PODCAST: Royce Ngiam on why ‘blue sky is the norm’ at Partners CU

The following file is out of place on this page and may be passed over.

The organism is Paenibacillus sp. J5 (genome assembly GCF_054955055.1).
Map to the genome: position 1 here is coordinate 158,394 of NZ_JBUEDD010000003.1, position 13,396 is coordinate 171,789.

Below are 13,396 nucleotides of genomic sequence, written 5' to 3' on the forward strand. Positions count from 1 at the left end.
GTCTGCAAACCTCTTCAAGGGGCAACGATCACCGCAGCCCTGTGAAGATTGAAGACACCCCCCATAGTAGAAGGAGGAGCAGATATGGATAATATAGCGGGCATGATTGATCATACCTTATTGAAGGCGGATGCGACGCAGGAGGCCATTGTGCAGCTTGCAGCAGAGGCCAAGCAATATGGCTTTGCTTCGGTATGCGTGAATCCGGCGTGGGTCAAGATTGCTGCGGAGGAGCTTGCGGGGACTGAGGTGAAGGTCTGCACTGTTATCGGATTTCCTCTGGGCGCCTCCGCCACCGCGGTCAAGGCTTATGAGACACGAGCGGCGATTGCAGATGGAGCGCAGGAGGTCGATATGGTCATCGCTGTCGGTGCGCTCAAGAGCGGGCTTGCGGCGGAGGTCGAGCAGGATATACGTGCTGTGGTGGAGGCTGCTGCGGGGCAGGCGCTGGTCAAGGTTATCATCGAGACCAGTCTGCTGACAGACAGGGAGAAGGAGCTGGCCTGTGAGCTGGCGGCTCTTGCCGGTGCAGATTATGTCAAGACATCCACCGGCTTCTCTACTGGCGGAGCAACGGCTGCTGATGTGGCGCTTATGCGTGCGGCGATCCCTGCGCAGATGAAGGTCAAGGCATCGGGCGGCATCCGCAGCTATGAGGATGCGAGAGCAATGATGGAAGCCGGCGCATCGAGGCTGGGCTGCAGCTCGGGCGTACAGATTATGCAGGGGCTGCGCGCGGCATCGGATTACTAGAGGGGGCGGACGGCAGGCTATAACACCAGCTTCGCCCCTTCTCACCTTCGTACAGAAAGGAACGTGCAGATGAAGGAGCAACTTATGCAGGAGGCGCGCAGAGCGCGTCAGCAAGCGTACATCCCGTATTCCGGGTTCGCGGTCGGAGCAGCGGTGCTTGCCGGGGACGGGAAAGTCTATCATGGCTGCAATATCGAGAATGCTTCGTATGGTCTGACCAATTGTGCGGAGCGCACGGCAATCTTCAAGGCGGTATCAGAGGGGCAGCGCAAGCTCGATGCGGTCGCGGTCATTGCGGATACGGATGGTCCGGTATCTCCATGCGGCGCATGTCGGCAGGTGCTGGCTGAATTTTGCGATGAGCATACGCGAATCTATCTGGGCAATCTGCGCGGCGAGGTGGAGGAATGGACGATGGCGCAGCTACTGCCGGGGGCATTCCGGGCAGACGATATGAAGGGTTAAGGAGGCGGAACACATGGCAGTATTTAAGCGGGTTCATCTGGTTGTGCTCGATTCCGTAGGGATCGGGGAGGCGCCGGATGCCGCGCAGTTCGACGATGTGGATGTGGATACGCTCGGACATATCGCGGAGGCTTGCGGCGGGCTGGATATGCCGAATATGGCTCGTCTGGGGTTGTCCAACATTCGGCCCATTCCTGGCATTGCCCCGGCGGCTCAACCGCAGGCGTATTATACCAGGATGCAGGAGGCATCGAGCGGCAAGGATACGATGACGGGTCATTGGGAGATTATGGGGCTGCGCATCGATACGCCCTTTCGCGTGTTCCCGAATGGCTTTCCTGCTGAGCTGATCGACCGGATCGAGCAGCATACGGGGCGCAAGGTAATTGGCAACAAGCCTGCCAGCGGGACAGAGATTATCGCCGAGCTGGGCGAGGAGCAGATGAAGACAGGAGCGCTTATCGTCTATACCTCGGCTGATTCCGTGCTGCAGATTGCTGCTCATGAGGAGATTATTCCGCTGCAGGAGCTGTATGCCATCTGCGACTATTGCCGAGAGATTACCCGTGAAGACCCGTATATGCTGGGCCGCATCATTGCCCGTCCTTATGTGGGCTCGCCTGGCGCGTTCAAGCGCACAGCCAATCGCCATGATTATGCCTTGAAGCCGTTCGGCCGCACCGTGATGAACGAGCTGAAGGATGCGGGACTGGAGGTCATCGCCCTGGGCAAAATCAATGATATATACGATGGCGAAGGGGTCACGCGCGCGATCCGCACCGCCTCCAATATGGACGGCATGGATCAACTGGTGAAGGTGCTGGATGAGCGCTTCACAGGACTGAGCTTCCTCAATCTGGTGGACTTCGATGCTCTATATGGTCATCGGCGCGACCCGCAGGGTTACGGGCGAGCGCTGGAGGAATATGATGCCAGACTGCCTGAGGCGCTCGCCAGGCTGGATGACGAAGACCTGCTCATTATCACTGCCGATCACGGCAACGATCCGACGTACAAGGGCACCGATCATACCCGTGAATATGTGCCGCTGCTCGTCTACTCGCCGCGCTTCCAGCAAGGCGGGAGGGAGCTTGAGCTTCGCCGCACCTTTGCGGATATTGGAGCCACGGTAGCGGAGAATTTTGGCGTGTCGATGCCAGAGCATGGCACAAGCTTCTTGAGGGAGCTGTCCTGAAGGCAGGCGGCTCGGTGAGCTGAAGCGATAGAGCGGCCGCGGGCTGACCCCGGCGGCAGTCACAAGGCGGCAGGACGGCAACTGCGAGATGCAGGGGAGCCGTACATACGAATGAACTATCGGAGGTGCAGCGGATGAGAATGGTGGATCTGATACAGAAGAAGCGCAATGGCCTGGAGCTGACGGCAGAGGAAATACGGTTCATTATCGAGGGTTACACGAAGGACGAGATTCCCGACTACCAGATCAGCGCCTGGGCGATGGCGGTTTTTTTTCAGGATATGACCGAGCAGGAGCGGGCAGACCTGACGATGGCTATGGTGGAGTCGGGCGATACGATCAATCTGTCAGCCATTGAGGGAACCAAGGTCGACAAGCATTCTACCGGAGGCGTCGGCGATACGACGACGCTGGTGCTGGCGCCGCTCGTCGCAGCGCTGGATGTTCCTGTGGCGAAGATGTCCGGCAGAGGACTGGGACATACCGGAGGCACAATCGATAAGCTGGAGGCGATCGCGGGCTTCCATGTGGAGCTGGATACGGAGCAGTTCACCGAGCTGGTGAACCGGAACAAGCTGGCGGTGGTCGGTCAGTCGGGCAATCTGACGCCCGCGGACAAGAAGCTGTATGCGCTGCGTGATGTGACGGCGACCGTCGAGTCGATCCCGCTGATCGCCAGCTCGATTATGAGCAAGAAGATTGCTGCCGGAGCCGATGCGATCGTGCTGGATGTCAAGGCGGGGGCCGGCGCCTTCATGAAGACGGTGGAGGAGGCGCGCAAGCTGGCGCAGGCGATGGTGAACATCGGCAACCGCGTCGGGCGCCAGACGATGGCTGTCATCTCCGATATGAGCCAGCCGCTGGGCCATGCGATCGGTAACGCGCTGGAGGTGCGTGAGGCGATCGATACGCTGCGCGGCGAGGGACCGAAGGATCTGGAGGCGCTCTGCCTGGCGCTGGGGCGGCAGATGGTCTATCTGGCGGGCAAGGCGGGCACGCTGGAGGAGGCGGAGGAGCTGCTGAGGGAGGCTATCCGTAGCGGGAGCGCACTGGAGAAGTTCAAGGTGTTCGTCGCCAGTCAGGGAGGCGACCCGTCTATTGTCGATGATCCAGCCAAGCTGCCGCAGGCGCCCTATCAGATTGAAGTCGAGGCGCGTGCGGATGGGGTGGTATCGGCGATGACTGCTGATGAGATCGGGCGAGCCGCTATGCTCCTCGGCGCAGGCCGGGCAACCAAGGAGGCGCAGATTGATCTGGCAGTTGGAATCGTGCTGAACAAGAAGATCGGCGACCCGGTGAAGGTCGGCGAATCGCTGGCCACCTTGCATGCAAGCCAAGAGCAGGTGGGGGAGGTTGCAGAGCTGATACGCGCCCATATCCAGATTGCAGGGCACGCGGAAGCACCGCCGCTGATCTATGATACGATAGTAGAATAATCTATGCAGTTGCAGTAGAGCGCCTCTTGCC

first_img ShareShareSharePrintMailGooglePinterestDiggRedditStumbleuponDeliciousBufferTumblr What’s it like having the Walt Disney Co. as your sponsor?“Mind-blowing,” says Royce Ngiam, vice president of marketing for Partners Federal Credit Union in Burbank, Calif., and a member of the CUNA Marketing & Business Development Council Executive Committee.“It’s a world of endless possibilities,” he says. “Bob Iger, chairman/CEO of Walt Disney Co., one said on a conference call, ‘We do things few others even dream of attempting.’ When you have that collective mindset and collective talent, blue sky is the norm. That’s where we try to play every day.”In this episode of the CUNA News Podcast, Ngiam shares why he’s a self-described “data dork,” how to get started with data analytics, what he’s learned from working with Disney executives, and why Ariel from the Disney classic “The Little Mermaid,” is his favorite Disney character. continue reading »last_img read more